I teach 22 English lessons a week. Half begin with a pupil asking, "Are we watching a film?" Often, I say brightly, "Of course! Why not? Let us jettison vital writing skills and watch Shrek 2 instead. How lucky that I brought popcorn."
When I write, "To be able to paragraph effectively" on the board, the protests begin. "Miss, you said we were watching Shrek."
"I was joking. Next lesson we'll study how to detect sarcasm."
Watching the film of the book is now accepted as a way to supplement textual study. But it can be a passive activity (a clue as to why pupils want to do it). So I've been experimenting.
When my Year 9s studied The Tempest recently, we watched sections of the film starring Helen Mirren as Prospera (pictured below), leading to spirited debate about whether a female Prospero was credible. I played several scenes, particularly those depicting strong emotions, such as the relationship between Ferdinand and Miranda, Prospera's plotting or Caliban's unhappiness. I paused the DVD at key moments and pupils sketched the shot or made notes on what they could see, including ideas about how directorial choices emphasised emotion.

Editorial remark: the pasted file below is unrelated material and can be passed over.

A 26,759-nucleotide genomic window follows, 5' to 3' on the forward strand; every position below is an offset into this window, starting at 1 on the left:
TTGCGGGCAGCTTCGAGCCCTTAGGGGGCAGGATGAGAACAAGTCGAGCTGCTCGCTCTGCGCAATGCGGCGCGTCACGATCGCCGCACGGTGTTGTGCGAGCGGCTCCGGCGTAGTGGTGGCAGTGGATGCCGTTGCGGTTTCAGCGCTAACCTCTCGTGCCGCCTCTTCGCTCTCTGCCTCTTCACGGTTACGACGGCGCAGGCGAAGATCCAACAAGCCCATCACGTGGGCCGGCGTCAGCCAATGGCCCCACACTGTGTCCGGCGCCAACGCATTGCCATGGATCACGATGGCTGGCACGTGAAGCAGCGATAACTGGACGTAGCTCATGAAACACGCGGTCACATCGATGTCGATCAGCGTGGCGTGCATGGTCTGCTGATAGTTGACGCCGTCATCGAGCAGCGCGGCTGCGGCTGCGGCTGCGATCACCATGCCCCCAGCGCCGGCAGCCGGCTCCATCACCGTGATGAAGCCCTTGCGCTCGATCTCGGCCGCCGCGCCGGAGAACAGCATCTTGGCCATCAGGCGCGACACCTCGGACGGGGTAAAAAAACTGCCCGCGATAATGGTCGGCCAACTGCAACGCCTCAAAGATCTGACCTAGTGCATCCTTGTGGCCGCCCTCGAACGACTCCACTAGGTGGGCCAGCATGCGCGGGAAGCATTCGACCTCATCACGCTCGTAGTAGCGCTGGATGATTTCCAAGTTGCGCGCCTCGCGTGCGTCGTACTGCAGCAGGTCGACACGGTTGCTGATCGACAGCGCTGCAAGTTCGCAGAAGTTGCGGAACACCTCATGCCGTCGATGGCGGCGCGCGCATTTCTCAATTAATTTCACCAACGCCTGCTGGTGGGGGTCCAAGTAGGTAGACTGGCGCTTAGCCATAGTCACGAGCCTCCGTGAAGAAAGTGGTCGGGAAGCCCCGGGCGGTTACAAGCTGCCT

Another option is to track a character's emotions on a graph: plotting Caliban's journey from despair to (false) hope back to despair. Different groups can be given particular characters: Prospero's journey from revenge to forgiveness, for example, or Miranda's from naivety to experience.
While studying Of Mice and Men for GCSE, read the chapter in which Lennie visits Crooks' room. Watch the corresponding film scene without the sound. Pause the film at important points and ask the pupils to select from the text which line they think the character is saying and why. You can also explore the soundtrack by playing the sound without the picture, asking pupils to guess which scene it accompanies.
It's useful to compare the six sections that John Steinbeck chose for the book with the film's scene-by-scene structure, evaluating why some scenes were added, omitted or altered.
Directors economise on a book's dialogue and, while studying To Kill a Mockingbird, pupils can highlight the dialogue they predict will be used in the film, then watch to see how accurate their predictions were. This works well in the court scenes and could be just as helpful when studying The Crucible.
I'm coming round to the idea of film-watching lessons. After all, I'm not averse to a bit of popcorn myself.
Fran Hill teaches English in a Warwickshire secondary school and is a freelance writer and performer.
Help pupils to understand the music of film with Graham Hickey's thorough introduction.
Or for a basic introduction to cinematography, try TESEnglish's PowerPoint on camera shots.
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